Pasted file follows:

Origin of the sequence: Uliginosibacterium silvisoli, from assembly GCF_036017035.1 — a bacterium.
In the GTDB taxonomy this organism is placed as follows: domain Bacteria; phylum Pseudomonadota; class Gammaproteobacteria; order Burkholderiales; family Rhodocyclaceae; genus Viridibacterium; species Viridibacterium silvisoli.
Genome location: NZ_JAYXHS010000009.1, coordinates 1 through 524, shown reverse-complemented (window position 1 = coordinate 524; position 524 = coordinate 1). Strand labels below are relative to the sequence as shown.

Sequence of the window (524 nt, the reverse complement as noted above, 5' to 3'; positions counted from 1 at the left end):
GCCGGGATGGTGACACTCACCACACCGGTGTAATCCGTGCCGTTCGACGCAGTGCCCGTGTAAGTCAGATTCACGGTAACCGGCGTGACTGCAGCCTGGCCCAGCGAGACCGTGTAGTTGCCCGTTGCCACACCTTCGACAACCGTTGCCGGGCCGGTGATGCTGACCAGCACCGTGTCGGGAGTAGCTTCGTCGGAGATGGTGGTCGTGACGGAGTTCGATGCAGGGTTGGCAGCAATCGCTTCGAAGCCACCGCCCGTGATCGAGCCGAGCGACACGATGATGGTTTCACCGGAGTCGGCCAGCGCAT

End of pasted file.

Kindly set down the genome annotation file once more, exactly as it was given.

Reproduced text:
Origin of the sequence: Uliginosibacterium silvisoli, from assembly GCF_036017035.1 — a bacterium.
In the GTDB taxonomy this organism is placed as follows: domain Bacteria; phylum Pseudomonadota; class Gammaproteobacteria; order Burkholderiales; family Rhodocyclaceae; genus Viridibacterium; species Viridibacterium silvisoli.
Genome location: NZ_JAYXHS010000009.1, coordinates 1 through 524, shown reverse-complemented (window position 1 = coordinate 524; position 524 = coordinate 1). Strand labels below are relative to the sequence as shown.

Sequence of the window (524 nt, the reverse complement as noted above, 5' to 3'; positions counted from 1 at the left end):
GCCGGGATGGTGACACTCACCACACCGGTGTAATCCGTGCCGTTCGACGCAGTGCCCGTGTAAGTCAGATTCACGGTAACCGGCGTGACTGCAGCCTGGCCCAGCGAGACCGTGTAGTTGCCCGTTGCCACACCTTCGACAACCGTTGCCGGGCCGGTGATGCTGACCAGCACCGTGTCGGGAGTAGCTTCGTCGGAGATGGTGGTCGTGACGGAGTTCGATGCAGGGTTGGCAGCAATCGCTTCGAAGCCACCGCCCGTGATCGAGCCGAGCGACACGATGATGGTTTCACCGGAGTCGGCCAGCGCAT